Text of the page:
Economic Growth and Legal Regularity

Izabella Kaminska is one of the most insightful writers at the Financial Times. In a recent post, she helps us understand the paradoxical relationship between legal regularity and economic growth. She first quotes from a recent work by Katharina Pistor, entitled “A Legal Theory of Finance,” which crystallizes the tensions at play:

Law lends credibility to financial instruments by casting the benevolent glow of coercive enforceability over them. But the actual enforcement of all legal commitments made in the past irrespective of changes in circumstances would inevitably bring down the financial system. If, however, the full force of law is relaxed or suspended to take account of such change, the credibility law lends to finance in the first place is undermined.

Kaminska applies this logic to explain why the shutdown threat eventually dissipated:

[In the] Tea Party shutdown standoff . . . . [i]t soon became clear that while upholding the debt ceiling and risking system collapse may have made a lot of sense to those without savings, lots of gold and many guns (i.e. those the Tea Party was representing) it did not serve the interests of the Tea Party’s wealthy benefactors who had a vested interest in seeing the system survive.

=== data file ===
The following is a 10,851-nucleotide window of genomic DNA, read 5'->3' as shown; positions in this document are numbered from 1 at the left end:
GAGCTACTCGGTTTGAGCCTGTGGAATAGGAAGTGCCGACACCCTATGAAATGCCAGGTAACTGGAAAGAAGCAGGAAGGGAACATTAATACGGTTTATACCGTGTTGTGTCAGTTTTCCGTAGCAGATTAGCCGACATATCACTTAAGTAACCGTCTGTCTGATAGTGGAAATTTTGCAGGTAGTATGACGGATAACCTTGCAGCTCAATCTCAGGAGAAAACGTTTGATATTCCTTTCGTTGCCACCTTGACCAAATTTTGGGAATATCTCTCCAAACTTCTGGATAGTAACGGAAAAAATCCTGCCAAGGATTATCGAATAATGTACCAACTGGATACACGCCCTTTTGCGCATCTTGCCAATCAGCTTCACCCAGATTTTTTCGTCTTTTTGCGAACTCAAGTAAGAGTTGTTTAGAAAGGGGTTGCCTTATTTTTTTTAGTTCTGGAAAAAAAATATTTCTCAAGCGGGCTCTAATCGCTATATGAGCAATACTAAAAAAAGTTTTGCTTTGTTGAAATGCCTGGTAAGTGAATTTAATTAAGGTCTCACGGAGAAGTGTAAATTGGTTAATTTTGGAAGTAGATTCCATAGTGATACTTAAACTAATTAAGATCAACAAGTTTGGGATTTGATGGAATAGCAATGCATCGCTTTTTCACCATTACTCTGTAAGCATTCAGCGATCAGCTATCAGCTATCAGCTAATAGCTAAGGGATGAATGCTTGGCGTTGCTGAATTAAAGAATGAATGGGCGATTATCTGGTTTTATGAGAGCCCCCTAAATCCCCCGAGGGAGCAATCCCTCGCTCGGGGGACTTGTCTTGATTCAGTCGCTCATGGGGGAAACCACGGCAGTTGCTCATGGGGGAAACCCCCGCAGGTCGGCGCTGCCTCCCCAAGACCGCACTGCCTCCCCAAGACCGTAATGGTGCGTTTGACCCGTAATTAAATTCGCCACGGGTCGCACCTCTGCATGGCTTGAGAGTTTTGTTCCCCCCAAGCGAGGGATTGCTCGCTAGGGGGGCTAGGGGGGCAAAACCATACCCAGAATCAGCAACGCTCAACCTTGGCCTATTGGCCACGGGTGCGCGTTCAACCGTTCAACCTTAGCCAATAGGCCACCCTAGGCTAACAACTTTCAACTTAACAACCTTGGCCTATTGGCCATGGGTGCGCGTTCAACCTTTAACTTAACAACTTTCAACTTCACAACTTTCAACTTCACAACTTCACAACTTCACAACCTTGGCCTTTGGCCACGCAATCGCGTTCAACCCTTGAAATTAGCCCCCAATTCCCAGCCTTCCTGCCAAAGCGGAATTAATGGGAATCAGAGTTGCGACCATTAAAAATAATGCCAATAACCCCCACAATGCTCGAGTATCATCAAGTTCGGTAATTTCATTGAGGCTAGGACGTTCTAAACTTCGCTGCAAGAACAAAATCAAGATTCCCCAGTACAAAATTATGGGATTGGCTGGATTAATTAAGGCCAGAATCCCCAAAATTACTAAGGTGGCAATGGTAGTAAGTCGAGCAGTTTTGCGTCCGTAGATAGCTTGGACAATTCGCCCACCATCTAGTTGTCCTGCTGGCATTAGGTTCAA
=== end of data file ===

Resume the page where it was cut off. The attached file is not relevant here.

[For the middle class Tea Partiers,] the law, by yielding on bailouts and debt ceilings, is already failing them, so the step to outright lawlessness is hardly a step away. All they need is enough smarts (gold!), muscle (guns!) and divine favour (the constitution!) to survive the apocalypse, and re-establish the law on their terms. And this is how the apocalypse mindset arguably comes into play. Luckily for the markets, those in the apex of power are more likely to be aware that their wealth is symbiotically dependent on a functional and cohesive system anyway and that no man is an island.

I have to wonder, though, if the benefits of disorder are not greater for some very powerful players near the top of the system. Isn’t a classic recipe for financial success buying assets “on the cheap” in the midst of crisis?

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